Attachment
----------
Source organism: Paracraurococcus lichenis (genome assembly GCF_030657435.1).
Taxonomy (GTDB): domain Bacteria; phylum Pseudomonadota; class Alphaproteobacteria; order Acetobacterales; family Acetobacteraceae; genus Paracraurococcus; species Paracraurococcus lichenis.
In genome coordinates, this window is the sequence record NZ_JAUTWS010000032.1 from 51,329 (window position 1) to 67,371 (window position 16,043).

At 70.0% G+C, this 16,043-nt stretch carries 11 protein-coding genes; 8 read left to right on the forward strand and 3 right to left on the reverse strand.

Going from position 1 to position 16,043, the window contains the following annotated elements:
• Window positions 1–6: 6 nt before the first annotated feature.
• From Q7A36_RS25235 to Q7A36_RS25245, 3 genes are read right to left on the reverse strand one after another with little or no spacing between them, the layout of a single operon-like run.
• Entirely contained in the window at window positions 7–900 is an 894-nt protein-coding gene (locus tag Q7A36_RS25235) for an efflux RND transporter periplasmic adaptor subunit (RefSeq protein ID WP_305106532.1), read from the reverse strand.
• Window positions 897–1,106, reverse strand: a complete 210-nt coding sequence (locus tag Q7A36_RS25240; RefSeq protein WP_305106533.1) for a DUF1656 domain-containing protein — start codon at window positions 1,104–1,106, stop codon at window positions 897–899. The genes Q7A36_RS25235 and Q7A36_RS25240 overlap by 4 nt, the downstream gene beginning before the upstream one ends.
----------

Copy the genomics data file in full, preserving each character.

Source organism: Paracraurococcus lichenis (genome assembly GCF_030657435.1).
Taxonomy (GTDB): domain Bacteria; phylum Pseudomonadota; class Alphaproteobacteria; order Acetobacterales; family Acetobacteraceae; genus Paracraurococcus; species Paracraurococcus lichenis.
In genome coordinates, this window is the sequence record NZ_JAUTWS010000032.1 from 51,329 (window position 1) to 67,371 (window position 16,043).

At 70.0% G+C, this 16,043-nt stretch carries 11 protein-coding genes; 8 read left to right on the forward strand and 3 right to left on the reverse strand.

Going from position 1 to position 16,043, the window contains the following annotated elements:
• Window positions 1–6: 6 nt before the first annotated feature.
• From Q7A36_RS25235 to Q7A36_RS25245, 3 genes are read right to left on the reverse strand one after another with little or no spacing between them, the layout of a single operon-like run.
• Entirely contained in the window at window positions 7–900 is an 894-nt protein-coding gene (locus tag Q7A36_RS25235) for an efflux RND transporter periplasmic adaptor subunit (RefSeq protein ID WP_305106532.1), read from the reverse strand.
• Window positions 897–1,106, reverse strand: a complete 210-nt coding sequence (locus tag Q7A36_RS25240; RefSeq protein WP_305106533.1) for a DUF1656 domain-containing protein — start codon at window positions 1,104–1,106, stop codon at window positions 897–899. The genes Q7A36_RS25235 and Q7A36_RS25240 overlap by 4 nt, the downstream gene beginning before the upstream one ends.